More Cloud Bubble Warning Signs

April 20, 2011

3 Min Read
More Cloud Bubble Warning Signs

By samdizzy

As co-founder of TalkinCloud, I certainly believe in cloud computing. But I’m also worried. If you really look at the cloud computing market, you’ll see numerous warning signs that we’re in a bubble — though it’s different from the dot-com bubble that burst back in 2000 or so. Former Fed Chairman Alan Greenspan described the term irrational exuberance way back in 1996. I think Greenspan would repeat that term again if he took a close look at some cloud computing companies and Silicon Valley investment trends.

First, let me clearly state: There are scores of great cloud computing companies. Many of them are profitable (just check our Talkin’ Cloud Stock Index for example). And several dozen have built worthwhile cloud channel partner programs for VARs and MSPs.

But plenty of pretenders have jumped onto the cloud computing bandwagon. Traditional client-server applications are being recast as cloud solutions. And dedicated server applications are somehow being repositioned for the cloud. Back in January 2011 and again in February 2011 I offered some cloud bubble warning signs.

Now, The Wall Street Journal seems to be sending similar warnings. In an article today, the Journal stated: “In Silicon Valley, investors are jockeying like it’s 1999.”

A few examples that The Wall Street Journal mentioned…

  • During Q1 2011, U.S. venture capital funds raised more than $7 billion, a 76% jump vs. Q1 2010, according to the National Venture Capital Association.

  • Twitter‘s valuation rose from $3.7 billion in December 2010 to $4.5 billion February 2011. Now, the valuation is closer to $7.7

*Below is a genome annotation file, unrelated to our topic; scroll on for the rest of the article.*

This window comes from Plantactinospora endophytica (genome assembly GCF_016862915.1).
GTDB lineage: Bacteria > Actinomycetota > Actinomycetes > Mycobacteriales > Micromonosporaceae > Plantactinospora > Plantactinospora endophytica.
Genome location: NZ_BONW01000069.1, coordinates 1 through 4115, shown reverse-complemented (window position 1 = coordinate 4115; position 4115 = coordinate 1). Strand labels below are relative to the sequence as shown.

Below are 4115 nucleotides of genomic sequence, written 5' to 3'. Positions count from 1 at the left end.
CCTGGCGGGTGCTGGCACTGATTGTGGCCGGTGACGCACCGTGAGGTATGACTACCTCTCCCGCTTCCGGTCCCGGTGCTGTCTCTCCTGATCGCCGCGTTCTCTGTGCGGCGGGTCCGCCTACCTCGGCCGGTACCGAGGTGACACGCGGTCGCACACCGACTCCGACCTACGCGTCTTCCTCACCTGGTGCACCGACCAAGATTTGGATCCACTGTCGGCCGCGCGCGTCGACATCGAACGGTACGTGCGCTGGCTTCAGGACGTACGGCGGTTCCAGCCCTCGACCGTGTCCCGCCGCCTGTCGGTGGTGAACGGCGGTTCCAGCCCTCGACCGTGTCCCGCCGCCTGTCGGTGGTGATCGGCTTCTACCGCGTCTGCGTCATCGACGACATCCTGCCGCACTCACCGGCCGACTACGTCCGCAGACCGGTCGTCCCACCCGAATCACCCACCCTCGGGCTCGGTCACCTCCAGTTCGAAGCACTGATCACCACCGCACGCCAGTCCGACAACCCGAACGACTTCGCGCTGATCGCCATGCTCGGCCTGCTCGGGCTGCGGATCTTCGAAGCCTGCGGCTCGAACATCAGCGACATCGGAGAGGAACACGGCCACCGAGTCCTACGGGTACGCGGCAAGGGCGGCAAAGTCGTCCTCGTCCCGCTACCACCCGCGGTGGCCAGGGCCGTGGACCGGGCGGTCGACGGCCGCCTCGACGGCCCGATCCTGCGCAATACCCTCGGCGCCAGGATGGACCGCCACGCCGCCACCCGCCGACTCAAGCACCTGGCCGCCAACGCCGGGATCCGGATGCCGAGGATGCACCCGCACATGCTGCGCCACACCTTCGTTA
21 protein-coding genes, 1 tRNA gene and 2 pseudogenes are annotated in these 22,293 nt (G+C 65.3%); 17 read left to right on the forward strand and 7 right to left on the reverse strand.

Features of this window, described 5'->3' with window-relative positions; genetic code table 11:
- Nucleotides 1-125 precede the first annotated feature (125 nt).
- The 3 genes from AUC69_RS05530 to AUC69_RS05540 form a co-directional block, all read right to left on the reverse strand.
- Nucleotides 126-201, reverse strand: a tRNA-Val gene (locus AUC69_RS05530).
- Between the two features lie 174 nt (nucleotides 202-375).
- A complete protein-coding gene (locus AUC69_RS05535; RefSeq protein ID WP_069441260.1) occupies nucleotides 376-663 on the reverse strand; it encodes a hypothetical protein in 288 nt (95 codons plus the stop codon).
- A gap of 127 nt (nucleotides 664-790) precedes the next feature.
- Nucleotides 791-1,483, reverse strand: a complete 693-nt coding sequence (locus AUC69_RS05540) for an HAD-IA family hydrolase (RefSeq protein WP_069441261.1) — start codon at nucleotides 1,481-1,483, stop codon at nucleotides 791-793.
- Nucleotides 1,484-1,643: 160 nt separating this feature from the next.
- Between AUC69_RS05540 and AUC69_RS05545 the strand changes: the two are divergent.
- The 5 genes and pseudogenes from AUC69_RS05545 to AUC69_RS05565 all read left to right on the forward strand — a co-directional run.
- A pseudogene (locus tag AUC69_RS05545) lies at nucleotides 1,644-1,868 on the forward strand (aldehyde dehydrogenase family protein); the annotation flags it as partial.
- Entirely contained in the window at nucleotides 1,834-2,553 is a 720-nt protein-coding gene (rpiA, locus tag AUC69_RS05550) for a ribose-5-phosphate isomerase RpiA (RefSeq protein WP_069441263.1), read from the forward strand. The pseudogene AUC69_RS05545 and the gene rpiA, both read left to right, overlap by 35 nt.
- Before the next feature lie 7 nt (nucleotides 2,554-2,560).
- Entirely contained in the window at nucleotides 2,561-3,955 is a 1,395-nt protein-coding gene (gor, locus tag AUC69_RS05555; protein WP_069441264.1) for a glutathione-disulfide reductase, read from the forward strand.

• After hearing a pitch from Zaarly, a mobile application, actress Demi Moore tweeted about the company and her husband invested in the company.

  • AngelList, a web site where entrepreneurs and investors match up, has turned away 3,000 potential investors in the past year.

  • Venture capitalists are starting to complain about investment competition from Wall Street firms.

  • Mike Maples, an early Twitter investor, told The Wall Street Journal that he didn’t do any investments in the first quarter of 2011 because “it’s crazy out there. It’s a true California gold rush.”

Don’t Panic, Do Research

For VARs and MSPs there’s no cause for panic. If you look hard enough and ask the right questions you can pinpoint cloud channel partner programs that have lasting power.

Plus, the cloud bubble isn’t exactly like the old dot-com bubble, which burst because too many company focused on web page views and online eyeballs rather than true profits. As I mentioned, most — potentially all — of the companies in our Talkin’ Cloud Stock Index are profitable.

Still, the cloud bubble will pop. It has to. There are too many investment dollars chasing cloud and mobile upstarts that haven’t generated profits yet.

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